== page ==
The Fresh Loaf

News & Information for Amateur Bakers and Artisan Bread Enthusiasts

1 and 1/2 Tries at Brioche

davidg618's picture

1 and 1/2 Tries at Brioche

Before today I'd never tasted nor baked Brioche. Yesterday I began by making the dough,  and today I made two tries baking it.

First Try

The crumb, and flavor, seem to be what I should expect, from this dough, so for a first time, ever, I'm pleased, especially after reading all the cautions--offered by the author, and elsewhere--about making high fat percentage doughs; but as you can see I have a long way to go learning to construct these rascals correctly. I've nicknamed the one in the upper left corner Nearly Headless Nick (Harry Potter fans will recognize the name.)

The formula is from "Baking Artisan Bread" by Ciril Hitz, and I followed it and the author's instructions to the letter, except constructing the individual rolls.  The ones shown were constructed using the little-ball-on-top-of-the-bigger ball approach. Additionally, the intructions called for 90g of dough for each mold, and I thought my molds were the same size as those shown in the author's pictures. They weren't.  One head slipped off entirely. The oven spring in this dough made them look more like popovers than brioche in my forms.

So I tried again. using some of the reserved dough--thus the 1 and 1/2 tries--with three changes. First I reduced the quantity for each mold to 65g, secondly, I'd baked the first four at 345°F on the oven's convection mode, as recommended by the author; the 1 and 1/2 try I used the recommended 265°F thermal mode setting, and lastly, I used the author's novel shaping. Here's an attempt to explain it in words. Starting with the dough pre-shaped into a ball, by pressing and rolling with one finger two balls--one large, one small--connected by a thin neck of dough is created. Then, the neck is stretched to three fingers width, the larger ball is turned into a doughnut shape, and the smaller ball--neck intact--is passed through the doughnut hole, and the doughnut shape is gently coaxed to collapse around the now curved neck. (I  hope readers can visualize this. I couldn't have done it with out the author's pictures.)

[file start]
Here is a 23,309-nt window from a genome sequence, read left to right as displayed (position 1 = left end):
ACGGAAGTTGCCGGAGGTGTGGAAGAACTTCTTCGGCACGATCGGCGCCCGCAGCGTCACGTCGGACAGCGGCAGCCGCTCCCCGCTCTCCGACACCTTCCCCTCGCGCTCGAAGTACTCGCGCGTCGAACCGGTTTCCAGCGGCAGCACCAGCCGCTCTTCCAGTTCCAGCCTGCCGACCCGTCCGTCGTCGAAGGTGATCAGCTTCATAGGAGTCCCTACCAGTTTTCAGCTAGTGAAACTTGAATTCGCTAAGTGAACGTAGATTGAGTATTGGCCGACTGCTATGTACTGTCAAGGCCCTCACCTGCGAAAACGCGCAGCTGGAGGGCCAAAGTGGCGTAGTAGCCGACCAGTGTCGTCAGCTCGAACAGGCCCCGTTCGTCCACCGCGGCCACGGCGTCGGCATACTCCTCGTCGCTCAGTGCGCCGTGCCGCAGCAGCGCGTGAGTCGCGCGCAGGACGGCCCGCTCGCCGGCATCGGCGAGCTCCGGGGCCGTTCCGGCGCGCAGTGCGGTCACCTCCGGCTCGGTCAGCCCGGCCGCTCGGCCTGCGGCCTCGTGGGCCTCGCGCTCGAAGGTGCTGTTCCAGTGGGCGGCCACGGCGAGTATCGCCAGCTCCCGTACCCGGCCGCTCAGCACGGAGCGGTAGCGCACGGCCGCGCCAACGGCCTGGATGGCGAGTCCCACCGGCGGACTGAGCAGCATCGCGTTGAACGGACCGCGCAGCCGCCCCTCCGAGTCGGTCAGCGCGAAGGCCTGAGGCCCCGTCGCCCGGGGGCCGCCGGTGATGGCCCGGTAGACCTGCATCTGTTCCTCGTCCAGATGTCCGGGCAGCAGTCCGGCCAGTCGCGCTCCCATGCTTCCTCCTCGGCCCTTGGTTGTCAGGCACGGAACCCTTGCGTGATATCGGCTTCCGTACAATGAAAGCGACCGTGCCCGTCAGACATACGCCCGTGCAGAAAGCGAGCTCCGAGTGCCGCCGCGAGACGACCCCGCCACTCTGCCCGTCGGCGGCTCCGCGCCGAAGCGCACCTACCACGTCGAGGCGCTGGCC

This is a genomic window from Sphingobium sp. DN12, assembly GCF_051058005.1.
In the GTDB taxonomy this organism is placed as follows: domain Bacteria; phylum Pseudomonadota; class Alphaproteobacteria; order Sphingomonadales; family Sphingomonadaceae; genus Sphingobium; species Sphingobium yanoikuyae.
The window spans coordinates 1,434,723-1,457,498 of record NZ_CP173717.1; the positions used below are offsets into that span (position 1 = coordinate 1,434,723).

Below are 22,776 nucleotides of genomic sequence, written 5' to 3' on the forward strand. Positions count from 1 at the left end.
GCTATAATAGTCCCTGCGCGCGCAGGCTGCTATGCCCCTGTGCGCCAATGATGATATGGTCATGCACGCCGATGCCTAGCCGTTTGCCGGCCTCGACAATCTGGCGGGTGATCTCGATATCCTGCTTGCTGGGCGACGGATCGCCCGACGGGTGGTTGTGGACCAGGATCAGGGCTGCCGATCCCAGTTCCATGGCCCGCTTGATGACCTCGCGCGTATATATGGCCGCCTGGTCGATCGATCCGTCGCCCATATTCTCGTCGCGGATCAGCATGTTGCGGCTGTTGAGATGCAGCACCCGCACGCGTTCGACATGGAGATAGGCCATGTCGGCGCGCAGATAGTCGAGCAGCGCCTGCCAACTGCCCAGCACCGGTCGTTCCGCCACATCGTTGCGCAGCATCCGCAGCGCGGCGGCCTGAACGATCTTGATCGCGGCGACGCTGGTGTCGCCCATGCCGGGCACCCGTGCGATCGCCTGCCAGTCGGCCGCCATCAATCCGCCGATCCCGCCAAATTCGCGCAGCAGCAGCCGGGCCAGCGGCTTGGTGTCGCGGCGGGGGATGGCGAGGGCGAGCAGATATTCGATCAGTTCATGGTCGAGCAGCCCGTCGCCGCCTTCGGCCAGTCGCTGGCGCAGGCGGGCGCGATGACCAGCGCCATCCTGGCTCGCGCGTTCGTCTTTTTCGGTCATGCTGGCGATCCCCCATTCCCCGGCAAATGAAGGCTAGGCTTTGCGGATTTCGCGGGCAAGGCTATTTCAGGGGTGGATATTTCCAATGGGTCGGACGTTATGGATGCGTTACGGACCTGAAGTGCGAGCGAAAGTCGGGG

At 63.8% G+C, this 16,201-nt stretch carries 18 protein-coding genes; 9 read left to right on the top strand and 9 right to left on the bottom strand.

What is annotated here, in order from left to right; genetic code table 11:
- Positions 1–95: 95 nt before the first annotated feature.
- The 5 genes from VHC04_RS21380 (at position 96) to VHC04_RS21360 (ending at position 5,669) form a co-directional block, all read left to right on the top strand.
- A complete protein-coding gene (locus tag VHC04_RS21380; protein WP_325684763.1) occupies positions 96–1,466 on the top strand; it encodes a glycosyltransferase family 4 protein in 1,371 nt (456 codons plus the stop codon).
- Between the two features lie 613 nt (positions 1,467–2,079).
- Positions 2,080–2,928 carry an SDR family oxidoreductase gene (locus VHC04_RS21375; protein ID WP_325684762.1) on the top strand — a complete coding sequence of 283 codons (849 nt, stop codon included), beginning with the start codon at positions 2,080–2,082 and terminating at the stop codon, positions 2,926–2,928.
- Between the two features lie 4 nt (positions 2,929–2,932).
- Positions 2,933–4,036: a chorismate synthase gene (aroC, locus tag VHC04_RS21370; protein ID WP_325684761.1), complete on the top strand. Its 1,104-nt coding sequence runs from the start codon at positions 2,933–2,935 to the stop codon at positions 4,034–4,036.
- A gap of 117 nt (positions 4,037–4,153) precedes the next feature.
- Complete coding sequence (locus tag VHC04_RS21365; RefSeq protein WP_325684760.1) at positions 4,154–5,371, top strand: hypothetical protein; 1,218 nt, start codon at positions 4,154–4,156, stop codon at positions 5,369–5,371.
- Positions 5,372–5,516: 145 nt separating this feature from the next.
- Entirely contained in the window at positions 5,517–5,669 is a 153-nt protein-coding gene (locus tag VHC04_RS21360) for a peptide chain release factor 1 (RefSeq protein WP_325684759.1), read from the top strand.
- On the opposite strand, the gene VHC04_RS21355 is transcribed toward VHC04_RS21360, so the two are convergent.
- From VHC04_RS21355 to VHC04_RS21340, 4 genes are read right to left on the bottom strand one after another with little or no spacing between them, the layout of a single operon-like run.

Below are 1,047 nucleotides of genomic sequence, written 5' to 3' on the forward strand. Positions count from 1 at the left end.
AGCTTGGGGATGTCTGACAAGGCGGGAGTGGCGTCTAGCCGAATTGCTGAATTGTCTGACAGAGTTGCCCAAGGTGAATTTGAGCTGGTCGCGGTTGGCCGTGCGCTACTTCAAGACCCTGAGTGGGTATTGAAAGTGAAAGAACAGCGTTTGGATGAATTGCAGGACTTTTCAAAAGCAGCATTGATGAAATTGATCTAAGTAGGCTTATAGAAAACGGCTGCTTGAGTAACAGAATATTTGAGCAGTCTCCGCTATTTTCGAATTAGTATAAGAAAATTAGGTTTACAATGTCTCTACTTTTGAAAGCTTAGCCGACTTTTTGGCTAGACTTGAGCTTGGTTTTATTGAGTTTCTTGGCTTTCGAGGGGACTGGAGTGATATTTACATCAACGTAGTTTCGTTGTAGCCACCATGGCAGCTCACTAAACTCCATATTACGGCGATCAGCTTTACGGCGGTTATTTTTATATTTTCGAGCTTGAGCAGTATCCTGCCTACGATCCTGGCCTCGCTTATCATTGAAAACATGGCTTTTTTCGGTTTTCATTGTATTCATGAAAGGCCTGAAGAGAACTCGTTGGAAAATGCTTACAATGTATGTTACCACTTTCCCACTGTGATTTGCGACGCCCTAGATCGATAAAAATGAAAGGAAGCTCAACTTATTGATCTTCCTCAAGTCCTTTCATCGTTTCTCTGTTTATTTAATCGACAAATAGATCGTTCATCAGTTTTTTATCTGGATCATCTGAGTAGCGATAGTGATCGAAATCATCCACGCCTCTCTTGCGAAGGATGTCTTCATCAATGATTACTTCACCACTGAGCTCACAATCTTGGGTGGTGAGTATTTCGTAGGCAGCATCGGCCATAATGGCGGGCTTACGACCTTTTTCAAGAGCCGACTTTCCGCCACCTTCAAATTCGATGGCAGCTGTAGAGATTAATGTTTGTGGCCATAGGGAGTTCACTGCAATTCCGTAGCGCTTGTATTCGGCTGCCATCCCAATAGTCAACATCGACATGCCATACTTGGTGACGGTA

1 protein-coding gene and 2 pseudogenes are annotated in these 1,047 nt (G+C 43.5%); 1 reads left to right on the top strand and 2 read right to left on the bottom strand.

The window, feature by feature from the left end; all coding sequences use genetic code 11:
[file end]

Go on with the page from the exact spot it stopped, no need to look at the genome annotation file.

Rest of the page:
Try 1 and 1/2

Photo says it for me. Far from perfect, but OK.

David G


Pablo's picture

I haven't tried brioche myself, but what a great job of learning from your first bake and making appropriate corrections.  They look yummy.


xaipete's picture

I think they look pretty good, David. I can't tell from the picture whether you used small brioche tins or big ones--must be small from the amount of dough you used. The crumb looks very brioche-like in color and texture. Brioche reminds me of Challah.


jemar's picture

I can understand your description of how to make the buns because that is how I made them when on a breadmaking course with Richard Bertinet, and the pictures in his book match your description too!  Yours looks good and I bet they tasted good, I love Brioche, I hadn't tasted it before making it from his book and now I have made it many times.

davidg618's picture

for your encouraging remarks. If you've been reading some of my earlier postings, Brioche is the third dough, after classic baguettes, and sourdough (pain au levain) I wanted to feel comfortable with, before branching out. I certainly won't claim I've mastered them--probably never will--but this dough, despite the finished bread's visual flaws, really gave me increased confidence. I generally don't rely on a windowpane test, trusting instead my developing feel of the dough, but, heeding author Hitz' warning, I tested this dough. I could have reglazed the kitchen window with the result.

Now it's practice, practice, practice.

David G